top of page

Notes on the geopolitics of cults. Appendix: Face/Off

Luigi Corvaglia

Sometimes things are not as they appear. Sometimes they are just the opposite of what they appear to be. The seven-part excursus on the geopolitics of cults proposed here, for example, has shown how long a narrative has been prevalent that sees the defenders of those non-territorial totalitarianisms that are the 'cults' as champions of civil rights and advocates of religious freedom. Instead, scholars and associations that denounce the work of abusive cults are labelled as enemies of religious freedom and individual self-determination. Those who have read the report know how paradoxical this last accusation is, knowing the political and cultural background it emanates from (parts three, four, five and seven). As in the movie Face/Off, the 'good' has taken on the face of the 'evil' and vice versa. That a work of influence can lead to this result by misleading the unwary audience is easy to understand. Nevertheless, the reader is probably left with the unsatisfying question of how some apologists for cults professing non-ecumenical versions of their own faith can defend other faiths, or how CESNUR, an organisation that emerged from a traditionalist Catholic group such as Alleanza Cattolica (Fourth Part), can become the steering committee for the coordinated action of the international network in defence of cults most distant from Catholicism. I believe that I can contribute, at least in part, to the resolution of this paradox by referring to three concepts - namely, a doctrine, a theory, and a political idea - that constitute the cultural references of the leadership of the Turin Study Centre. The three pairs of concepts are briefly described below.

1. The Theory of Religious Economy

Rodney Stark is an American know-it-all scientist who vehemently advocates Darwinism in all fields except the one that is its own, biology (in his opinion, evolution is an invention to discredit religion)

This is how blogger Miguel Martinez sums up this character. An effective and keen synthesis that's enriched in the following lines:

Rodney Stark's main concern is to justify neoliberalism theologically, as is evident from the triumphant title of one of his books, The Victory of Reason. How Christianity Led to Freedom, Capitalism, and Western Success. A concept we might translate as, "If they foreclose on your house, it's because Jesus wanted it that way".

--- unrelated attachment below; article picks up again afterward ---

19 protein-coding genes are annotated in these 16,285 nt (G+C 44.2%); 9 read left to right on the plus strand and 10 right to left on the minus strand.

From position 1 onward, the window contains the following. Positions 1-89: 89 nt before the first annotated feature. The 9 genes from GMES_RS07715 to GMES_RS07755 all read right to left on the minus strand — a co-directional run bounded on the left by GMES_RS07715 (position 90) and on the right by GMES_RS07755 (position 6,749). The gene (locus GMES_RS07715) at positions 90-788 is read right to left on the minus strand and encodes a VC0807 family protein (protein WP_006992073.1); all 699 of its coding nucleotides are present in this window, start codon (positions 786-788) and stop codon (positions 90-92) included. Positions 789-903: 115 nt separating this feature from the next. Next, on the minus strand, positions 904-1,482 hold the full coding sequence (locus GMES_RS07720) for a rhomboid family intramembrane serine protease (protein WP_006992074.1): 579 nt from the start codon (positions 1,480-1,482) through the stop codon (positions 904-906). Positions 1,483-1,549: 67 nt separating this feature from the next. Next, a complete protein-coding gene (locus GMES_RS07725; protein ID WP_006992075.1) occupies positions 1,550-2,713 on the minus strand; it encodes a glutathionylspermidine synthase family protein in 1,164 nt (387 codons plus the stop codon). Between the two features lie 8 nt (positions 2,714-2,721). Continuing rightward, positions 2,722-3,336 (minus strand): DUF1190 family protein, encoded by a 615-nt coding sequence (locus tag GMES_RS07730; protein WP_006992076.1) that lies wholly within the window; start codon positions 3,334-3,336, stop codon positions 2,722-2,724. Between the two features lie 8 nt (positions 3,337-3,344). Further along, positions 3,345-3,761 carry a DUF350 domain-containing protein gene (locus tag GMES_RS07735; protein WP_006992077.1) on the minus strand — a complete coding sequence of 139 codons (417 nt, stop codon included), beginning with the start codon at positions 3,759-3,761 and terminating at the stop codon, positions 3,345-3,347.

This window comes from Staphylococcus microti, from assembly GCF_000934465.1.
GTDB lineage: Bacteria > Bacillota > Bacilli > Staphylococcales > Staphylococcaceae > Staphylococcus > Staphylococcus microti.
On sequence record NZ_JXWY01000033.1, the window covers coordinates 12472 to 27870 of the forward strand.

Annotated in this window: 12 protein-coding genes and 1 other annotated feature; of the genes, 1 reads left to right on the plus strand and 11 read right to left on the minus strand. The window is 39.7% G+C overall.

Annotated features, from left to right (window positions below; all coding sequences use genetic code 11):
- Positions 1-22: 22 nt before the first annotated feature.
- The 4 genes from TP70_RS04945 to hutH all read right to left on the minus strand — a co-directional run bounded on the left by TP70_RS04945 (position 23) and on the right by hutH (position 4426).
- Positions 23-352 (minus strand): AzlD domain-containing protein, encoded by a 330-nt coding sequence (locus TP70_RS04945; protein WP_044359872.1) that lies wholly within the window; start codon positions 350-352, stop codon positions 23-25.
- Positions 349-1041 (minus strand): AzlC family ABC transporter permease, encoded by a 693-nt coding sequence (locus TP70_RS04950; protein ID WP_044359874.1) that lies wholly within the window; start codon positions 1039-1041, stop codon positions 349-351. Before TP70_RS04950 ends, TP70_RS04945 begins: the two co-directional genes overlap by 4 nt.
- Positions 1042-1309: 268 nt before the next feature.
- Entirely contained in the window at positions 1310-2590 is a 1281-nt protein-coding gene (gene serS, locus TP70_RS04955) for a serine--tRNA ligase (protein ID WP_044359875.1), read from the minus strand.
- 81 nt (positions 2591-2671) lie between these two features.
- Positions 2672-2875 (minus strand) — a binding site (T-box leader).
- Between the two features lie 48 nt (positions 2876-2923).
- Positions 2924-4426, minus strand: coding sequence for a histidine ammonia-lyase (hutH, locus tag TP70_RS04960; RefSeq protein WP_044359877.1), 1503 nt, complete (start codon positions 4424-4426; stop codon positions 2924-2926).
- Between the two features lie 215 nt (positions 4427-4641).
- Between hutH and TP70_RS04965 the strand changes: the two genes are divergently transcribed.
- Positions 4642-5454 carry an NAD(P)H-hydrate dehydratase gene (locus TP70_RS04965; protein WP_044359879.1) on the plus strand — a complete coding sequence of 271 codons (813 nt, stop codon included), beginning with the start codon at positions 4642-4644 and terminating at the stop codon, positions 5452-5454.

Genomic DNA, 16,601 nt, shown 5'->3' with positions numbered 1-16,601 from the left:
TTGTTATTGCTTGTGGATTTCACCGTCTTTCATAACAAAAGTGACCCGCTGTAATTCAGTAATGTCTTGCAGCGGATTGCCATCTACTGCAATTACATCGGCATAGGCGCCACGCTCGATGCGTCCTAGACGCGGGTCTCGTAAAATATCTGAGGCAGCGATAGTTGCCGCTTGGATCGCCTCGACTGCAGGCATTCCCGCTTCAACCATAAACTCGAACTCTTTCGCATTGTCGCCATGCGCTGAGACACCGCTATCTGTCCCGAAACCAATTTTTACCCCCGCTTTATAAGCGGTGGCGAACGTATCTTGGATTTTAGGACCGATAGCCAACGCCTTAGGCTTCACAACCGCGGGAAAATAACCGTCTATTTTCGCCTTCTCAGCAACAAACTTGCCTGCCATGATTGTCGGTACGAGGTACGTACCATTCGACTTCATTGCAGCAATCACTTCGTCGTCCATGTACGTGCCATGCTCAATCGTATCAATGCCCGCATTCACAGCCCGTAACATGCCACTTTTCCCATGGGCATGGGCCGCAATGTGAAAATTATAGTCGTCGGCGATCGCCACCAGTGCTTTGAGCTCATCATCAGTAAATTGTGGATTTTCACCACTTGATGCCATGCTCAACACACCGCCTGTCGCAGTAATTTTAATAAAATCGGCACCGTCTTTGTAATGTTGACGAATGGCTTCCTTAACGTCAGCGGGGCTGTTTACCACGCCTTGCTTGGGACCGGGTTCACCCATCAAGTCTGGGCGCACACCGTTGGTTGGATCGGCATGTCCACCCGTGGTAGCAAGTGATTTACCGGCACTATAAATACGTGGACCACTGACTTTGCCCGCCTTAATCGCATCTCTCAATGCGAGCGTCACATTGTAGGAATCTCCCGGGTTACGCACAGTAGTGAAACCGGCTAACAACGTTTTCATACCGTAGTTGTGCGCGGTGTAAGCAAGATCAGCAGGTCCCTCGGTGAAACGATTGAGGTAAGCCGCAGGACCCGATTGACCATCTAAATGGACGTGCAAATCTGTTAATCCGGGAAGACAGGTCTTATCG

The author is witty and shows very well the conditions under which the "American know-it-all" works. However, to say that Stark merely "justifies neoliberalism theologically" falls short; in fact, his main concern is to justify theology on "neoliberal" grounds. We should proceed in order. We can say it better. Rodney Stark can be considered the founder of the Theory of Religious Economy. This is the notion that the religious is a "market' equal in all respects to the commodity market. As in all markets, different consumers buy goods, which in this case are the "religious goods" (the various creeds) of competing religious enterprises (the more or less organized religions) . Consistent with this paradigm, the theory states that.

[...] as in any other market for material or symbolic goods, and contrary to what some theorists of secularization think - also in (institutional) religion competition is good for the market and within certain limits supply feeds demand.

As evidence of this, authors working in the wake of this mercantilist conception point out that:

The countries with the greatest religious pluralism - that's, with the greatest competition among religious enterprises - such as the United States [...], are also the countries where the total number of religious practitioners remains stable or increases .